Historical Society’s Tuckerton Railroad Program Proved Popular, to Be Repeated

Nov 22, 2017
Photo by: Pat Johnson German Georgieff, naturalist for Wells Mills County Park, is also interested in local history. On Saturday he gave a program on the Tuckerton Railroad.

The Tuckerton Historical Society’s program on the Tuckerton Railroad on Nov. 18 proved to be such a popular subject that the society’s Giffordtown Schoolhouse Museum was unable to seat the 50-plus attendees. Graciously, Ocean County naturalist German Georgieff has offered to give an additional program on Saturday, Dec. 16, at 2 p.m.

Georgieff’s “armchair” version of a van tour the county gives from time to time, tracing the remnants of the Tuckerton Railroad route from Tuckerton to Whiting, was based on his own research of the line, which ran from from 1872 to 1936.

The Tuckerton Railroad was one of three lines that served Southern New Jersey. TRR’s first use was to bring tourists to the seashore via Tuckerton, where they would take a spur from the station on Railroad Avenue to Edge Cove at the bay and embark on a steamboat, the Pohatcong, for the trip to Beach Haven and Bond’s Hotel in Holgate, said Geogief.

The president of the Baldwin Locomotive Works in Philadelphia was William Parry, who built the Parry House as a resort in Beach Haven. The Baldwin Hotel was named for the Baldwin steam engine company, which built the railroad engines.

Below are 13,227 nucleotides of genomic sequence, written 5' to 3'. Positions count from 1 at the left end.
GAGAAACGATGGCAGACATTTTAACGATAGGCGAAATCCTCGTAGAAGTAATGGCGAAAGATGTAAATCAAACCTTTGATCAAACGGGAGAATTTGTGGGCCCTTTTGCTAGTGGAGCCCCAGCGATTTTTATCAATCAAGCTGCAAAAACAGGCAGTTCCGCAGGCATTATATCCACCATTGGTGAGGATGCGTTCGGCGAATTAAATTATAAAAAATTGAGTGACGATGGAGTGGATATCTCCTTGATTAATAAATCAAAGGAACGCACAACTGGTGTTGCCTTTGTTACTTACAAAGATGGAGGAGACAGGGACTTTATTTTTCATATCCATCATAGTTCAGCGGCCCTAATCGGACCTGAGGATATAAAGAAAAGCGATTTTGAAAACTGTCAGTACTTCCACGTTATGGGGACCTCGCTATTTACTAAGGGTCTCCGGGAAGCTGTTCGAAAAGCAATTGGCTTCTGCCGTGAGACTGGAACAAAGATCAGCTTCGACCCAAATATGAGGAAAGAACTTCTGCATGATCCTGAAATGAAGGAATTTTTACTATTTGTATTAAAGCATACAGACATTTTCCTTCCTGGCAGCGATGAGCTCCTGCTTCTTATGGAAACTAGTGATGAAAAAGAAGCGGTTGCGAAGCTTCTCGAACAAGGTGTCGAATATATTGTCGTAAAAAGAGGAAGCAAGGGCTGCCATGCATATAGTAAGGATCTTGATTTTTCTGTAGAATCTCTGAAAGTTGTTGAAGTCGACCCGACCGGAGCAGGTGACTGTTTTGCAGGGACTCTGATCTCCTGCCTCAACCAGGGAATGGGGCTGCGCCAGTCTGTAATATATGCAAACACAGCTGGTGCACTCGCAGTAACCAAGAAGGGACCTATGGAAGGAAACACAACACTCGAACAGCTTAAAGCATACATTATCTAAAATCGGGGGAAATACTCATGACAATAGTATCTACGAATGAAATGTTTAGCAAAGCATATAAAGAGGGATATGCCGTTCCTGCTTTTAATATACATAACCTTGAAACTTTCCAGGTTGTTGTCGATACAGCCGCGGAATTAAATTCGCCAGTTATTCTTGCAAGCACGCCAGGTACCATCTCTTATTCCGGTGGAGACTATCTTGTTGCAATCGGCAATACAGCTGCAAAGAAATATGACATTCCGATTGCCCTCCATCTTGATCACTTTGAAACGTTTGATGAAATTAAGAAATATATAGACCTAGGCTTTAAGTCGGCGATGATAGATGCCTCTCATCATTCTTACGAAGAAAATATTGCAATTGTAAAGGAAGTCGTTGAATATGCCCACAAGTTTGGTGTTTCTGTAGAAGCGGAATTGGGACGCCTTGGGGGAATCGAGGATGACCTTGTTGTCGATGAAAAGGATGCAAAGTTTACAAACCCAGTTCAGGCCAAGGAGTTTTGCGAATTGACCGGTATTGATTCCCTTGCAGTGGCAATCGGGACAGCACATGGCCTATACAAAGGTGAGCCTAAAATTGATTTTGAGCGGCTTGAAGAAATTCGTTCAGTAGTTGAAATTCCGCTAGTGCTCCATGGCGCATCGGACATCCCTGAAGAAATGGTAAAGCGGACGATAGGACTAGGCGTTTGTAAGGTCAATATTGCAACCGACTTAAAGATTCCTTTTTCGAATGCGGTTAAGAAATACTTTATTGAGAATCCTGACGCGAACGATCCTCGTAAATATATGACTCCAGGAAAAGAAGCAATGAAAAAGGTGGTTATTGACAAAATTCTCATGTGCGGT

Later, the Pennsylvania Railroad company built the trestle across the bay from Manahawkin to Long Beach Island, and the Tuckerton Railroad ran the trains. The railroad carried oysters, clams, eelgrass and salt hay from the seashore plus cranberries and blueberries.

Georgieff’s presentation included slides of the remnants of the railroad route. Of the many stations that marked the 29-mile route, only two are still standing: one in Barnegat, which has been turned into a private home, and the Manahawkin Station, which the Stafford Historical Society moved from Stafford Avenue to the East Side of Route 9 across from Manahawkin Lake in the early 1980s.

When the PRR built the trestle connecting the Island to the mainland in 1886, the tracks ran where today’s Route 72 is. Georgieff said it is possible to see remnants of where the trestle came across the bay. “There’s a straight line of cedar trees from Bonnet Island across the marshes, and that’s where the railroad bed was,” said Georgieff.

Georgieff has attempted to walk the route going south from Manahawkin. The tracks followed the utility lines (or more correctly, the utility lines built on the railroad right of ways) until it reached Eagleswood, where the tracks crossed Route 9 and continued down Railroad Avenue to Tuckerton.

There is no station left in Tuckerton, but there are two coal bins, one behind the Kangeroo Court daycare center on Route 9 that used to service a coal company there, and another behind the Greenwood Cemetery.

The Tuckerton Historical Society’s second free event, Dec. 16, is again at the Giffordtown Schoolhouse Museum, 35 Leitz Blvd. in Little Egg Harbor. Call 609-294-1547 for information.

— Pat Johnson




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